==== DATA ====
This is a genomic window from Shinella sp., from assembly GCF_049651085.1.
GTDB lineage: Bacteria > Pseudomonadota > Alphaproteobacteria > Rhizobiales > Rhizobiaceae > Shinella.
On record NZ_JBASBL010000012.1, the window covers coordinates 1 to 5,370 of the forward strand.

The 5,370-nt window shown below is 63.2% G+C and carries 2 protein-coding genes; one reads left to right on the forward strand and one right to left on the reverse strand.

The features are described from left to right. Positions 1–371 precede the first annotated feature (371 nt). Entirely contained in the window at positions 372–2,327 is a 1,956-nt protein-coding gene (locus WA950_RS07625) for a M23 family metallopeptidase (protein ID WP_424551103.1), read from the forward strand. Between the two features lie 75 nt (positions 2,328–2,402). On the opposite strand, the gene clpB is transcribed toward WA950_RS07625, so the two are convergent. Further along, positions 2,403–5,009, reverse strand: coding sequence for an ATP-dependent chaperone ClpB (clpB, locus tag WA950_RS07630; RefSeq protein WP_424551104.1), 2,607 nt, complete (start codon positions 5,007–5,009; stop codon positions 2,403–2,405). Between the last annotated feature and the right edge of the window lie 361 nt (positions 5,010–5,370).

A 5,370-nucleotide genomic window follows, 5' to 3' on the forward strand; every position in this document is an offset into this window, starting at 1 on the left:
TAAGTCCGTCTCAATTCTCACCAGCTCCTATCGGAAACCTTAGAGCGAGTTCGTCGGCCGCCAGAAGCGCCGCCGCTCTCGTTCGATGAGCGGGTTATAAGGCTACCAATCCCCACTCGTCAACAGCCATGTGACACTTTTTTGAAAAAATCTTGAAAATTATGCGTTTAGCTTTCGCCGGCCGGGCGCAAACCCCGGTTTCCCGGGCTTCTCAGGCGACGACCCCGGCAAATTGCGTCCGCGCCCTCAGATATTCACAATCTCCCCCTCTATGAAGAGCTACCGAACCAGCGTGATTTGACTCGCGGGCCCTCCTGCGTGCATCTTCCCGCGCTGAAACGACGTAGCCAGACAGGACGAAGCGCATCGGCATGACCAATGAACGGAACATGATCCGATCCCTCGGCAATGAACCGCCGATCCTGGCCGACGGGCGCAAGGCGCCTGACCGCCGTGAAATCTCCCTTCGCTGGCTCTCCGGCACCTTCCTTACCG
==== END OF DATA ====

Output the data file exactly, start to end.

This is a genomic window from Shinella sp., from assembly GCF_049651085.1.
GTDB lineage: Bacteria > Pseudomonadota > Alphaproteobacteria > Rhizobiales > Rhizobiaceae > Shinella.
On record NZ_JBASBL010000012.1, the window covers coordinates 1 to 5,370 of the forward strand.

The 5,370-nt window shown below is 63.2% G+C and carries 2 protein-coding genes; one reads left to right on the forward strand and one right to left on the reverse strand.

The features are described from left to right. Positions 1–371 precede the first annotated feature (371 nt). Entirely contained in the window at positions 372–2,327 is a 1,956-nt protein-coding gene (locus WA950_RS07625) for a M23 family metallopeptidase (protein ID WP_424551103.1), read from the forward strand. Between the two features lie 75 nt (positions 2,328–2,402). On the opposite strand, the gene clpB is transcribed toward WA950_RS07625, so the two are convergent. Further along, positions 2,403–5,009, reverse strand: coding sequence for an ATP-dependent chaperone ClpB (clpB, locus tag WA950_RS07630; RefSeq protein WP_424551104.1), 2,607 nt, complete (start codon positions 5,007–5,009; stop codon positions 2,403–2,405). Between the last annotated feature and the right edge of the window lie 361 nt (positions 5,010–5,370).

A 5,370-nucleotide genomic window follows, 5' to 3' on the forward strand; every position in this document is an offset into this window, starting at 1 on the left:
TAAGTCCGTCTCAATTCTCACCAGCTCCTATCGGAAACCTTAGAGCGAGTTCGTCGGCCGCCAGAAGCGCCGCCGCTCTCGTTCGATGAGCGGGTTATAAGGCTACCAATCCCCACTCGTCAACAGCCATGTGACACTTTTTTGAAAAAATCTTGAAAATTATGCGTTTAGCTTTCGCCGGCCGGGCGCAAACCCCGGTTTCCCGGGCTTCTCAGGCGACGACCCCGGCAAATTGCGTCCGCGCCCTCAGATATTCACAATCTCCCCCTCTATGAAGAGCTACCGAACCAGCGTGATTTGACTCGCGGGCCCTCCTGCGTGCATCTTCCCGCGCTGAAACGACGTAGCCAGACAGGACGAAGCGCATCGGCATGACCAATGAACGGAACATGATCCGATCCCTCGGCAATGAACCGCCGATCCTGGCCGACGGGCGCAAGGCGCCTGACCGCCGTGAAATCTCCCTTCGCTGGCTCTCCGGCACCTTCCTTACCG